Why Do Tourists Visit Ancient Ruins Everywhere Except the United States?

Started by gash, September 19, 2016, 08:21:01 am

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gash



In 1811, a young lawyer and journalist named Henry Brackenridge found the ruins of an ancient city near St. Louis.

At the time, St. Louis was a small, young city that served as the gateway to the land acquired in the Louisiana Purchase. Americans knew little about the new territory, and Brackenridge was struck by the size of the ruins. "If the city of Philadelphia and its environs were deserted," he wrote, "there would not be more numerous traces of human existence."

As archaeologist Timothy Pauketat has written, Brackenridge was standing on the site of what was once the Grand Plaza of Cahokia, a city inhabited in 1250 by some ten to twenty thousand Native Americans. Brackenridge believed he'd made a great discovery. He did not see ancient stone walls or worn foundations. Instead he marveled at the pattern of raised earth that resembled an urban grid, human bones, and mounds of soil formed into dozens of grassy pyramids up to 100 feet tall.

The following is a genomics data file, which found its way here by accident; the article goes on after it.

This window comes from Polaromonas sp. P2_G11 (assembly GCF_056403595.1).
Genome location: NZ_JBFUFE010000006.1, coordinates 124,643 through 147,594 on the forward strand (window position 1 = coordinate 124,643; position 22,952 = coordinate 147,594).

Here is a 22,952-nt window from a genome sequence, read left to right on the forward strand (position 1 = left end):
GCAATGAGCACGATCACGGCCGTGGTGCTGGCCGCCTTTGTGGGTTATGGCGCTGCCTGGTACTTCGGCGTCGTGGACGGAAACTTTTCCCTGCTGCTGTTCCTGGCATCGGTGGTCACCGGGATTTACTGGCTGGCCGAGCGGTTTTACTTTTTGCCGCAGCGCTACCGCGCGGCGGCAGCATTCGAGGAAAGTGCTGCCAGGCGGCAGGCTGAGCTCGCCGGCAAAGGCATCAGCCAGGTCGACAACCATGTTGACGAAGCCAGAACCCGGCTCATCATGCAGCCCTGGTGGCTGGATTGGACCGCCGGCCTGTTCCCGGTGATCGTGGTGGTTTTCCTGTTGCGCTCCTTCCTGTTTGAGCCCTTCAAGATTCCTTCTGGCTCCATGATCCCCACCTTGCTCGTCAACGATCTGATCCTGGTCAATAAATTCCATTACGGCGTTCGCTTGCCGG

Read more : https://priceonomics.com/why-do-tourists-visit-ancient-ruins-everywhere/
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